Putin: Rap Can’t Be Banned, Must Be Controlled

Russia

16 December 2018, 06:50

M.News

Alarmed by the growing popularity of rap among Russian youth, President Vladimir Putin wants cultural leaders to devise a means of controlling, rather than banning, the popular music, VOA news reports.

Putin says “if it is impossible to stop, then we must lead it and direct it.’’

But Putin said at a St. Petersburg meeting with cultural advisers Saturday that attempts to ban artists from performing will only bolster their popularity.

Putin noted that “rap is based on three pillars: sex, drugs and protest.’’ But he is particularly concerned with drug themes prevalent in rap, saying “this is a path to the degradation of the nation.’’

He said “drug propaganda” is worse than cursing.

Putin’s comments come amid a crackdown on contemporary music that evoked Soviet-era censorship of the arts.

Rapper Oxxxymiron, whose real name is Miron Fyodorov, performs during a concert in support of rapper Husky, whose real name is Dmitry Kuznetsov, in Moscow, Nov. 26, 2018. Some of Russia's popular rap artists got together in Moscow for a charity show in a sign of solidarity for Husky who was sentenced to 12 days in jail for performing on a car. Husky's arrest, however, was hastily canceled and he was released.
Rapper Oxxxymiron, whose real name is Miron Fyodorov, performs during a concert in support of rapper Husky, whose real name is Dmitry Kuznetsov, in Moscow, Nov. 26, 2018. Some of Russia’s popular rap artists got together in Moscow for a charity show in a sign of solidarity for Husky who was sentenced to 12 days in jail for performing on a car. Husky’s arrest, however, was hastily canceled and he was released.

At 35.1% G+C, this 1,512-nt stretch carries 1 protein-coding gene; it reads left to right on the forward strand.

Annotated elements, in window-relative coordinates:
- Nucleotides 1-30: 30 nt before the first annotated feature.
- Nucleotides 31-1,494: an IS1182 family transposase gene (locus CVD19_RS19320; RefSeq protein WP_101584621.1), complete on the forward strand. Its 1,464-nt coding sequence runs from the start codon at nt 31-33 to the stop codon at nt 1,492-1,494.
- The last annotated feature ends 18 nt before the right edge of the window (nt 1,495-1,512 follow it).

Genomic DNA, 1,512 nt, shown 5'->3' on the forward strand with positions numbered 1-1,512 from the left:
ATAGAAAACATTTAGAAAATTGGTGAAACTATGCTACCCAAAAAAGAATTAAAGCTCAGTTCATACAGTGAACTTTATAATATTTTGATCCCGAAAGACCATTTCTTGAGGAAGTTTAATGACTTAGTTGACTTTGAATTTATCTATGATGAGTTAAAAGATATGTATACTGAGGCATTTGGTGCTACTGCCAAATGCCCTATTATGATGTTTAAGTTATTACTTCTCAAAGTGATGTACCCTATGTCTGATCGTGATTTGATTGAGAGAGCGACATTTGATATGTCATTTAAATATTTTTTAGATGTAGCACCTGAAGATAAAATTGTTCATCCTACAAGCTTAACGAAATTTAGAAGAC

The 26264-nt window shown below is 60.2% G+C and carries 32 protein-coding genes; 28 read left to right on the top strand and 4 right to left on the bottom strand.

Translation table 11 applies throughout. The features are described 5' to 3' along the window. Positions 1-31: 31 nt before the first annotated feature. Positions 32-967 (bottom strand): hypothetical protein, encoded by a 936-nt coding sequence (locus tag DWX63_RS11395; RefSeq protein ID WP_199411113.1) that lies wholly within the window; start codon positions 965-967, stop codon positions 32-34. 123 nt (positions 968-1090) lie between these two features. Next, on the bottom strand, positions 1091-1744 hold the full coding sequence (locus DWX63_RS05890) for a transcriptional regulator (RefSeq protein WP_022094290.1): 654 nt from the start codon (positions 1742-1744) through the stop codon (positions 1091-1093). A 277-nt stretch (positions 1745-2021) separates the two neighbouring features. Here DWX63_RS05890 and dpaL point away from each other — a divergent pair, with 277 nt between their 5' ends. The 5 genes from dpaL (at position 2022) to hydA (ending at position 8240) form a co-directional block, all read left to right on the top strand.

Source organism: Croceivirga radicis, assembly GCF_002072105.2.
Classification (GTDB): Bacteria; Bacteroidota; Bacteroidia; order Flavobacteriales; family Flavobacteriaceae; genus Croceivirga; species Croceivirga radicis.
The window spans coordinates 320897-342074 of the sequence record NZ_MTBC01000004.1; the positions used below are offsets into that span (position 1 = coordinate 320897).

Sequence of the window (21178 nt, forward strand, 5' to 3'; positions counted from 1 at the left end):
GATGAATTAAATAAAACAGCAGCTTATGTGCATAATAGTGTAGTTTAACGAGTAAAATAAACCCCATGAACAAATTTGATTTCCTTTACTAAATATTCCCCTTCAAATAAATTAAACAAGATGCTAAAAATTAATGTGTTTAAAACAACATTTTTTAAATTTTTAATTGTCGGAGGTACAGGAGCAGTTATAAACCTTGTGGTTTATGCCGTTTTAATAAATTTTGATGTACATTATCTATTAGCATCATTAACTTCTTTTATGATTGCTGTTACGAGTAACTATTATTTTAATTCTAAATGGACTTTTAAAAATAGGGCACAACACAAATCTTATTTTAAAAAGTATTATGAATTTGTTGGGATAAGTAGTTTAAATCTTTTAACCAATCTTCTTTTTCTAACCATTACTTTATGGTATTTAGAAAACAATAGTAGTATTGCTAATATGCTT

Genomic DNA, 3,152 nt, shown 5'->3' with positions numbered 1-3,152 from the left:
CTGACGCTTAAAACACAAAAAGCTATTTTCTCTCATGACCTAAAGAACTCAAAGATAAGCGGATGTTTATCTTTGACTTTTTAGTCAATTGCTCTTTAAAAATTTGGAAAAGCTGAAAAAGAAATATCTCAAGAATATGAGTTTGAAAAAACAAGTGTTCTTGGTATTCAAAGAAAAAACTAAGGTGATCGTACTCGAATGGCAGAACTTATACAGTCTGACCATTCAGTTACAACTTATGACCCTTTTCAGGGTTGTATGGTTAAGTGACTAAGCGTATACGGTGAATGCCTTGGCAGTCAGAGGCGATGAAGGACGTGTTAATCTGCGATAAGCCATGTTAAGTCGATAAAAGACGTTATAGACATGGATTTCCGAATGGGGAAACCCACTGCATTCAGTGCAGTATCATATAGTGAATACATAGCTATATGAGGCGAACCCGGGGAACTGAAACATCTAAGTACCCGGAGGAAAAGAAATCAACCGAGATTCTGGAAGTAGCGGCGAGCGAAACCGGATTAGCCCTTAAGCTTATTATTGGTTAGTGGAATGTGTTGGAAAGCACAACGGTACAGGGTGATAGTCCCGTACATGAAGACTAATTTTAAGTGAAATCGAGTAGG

Crackdown on rappers

Last month, a rapper known as Husky, whose videos have more than 6 million views on YouTube, was arrested after he staged an impromptu performance when his show was shut down in the southern Russian city of Krasnodar.

The 25-year-old rapper, known for his lyrics about poverty, corruption and police brutality, was preparing to take to the stage Nov. 21 when local prosecutors warned the venue that his act had elements of what they termed “extremism.’’

Husky climbed onto a car, surrounded by hundreds of fans, and chanted “I will sing my music, the most honest music!’’ before he was taken away by police.

On Nov. 30, rapper Gone.Fludd announced two concert cancellations, citing pressure from “every police agency you can imagine,’’ while the popular hip hop artist Allj canceled his show in the Arctic city of Yakutsk after receiving threats of violence.

Other artists have been affected as well: Pop sensation Monetochka and punk band Friendzona were among those whose concerts were shut down by the authorities last month.

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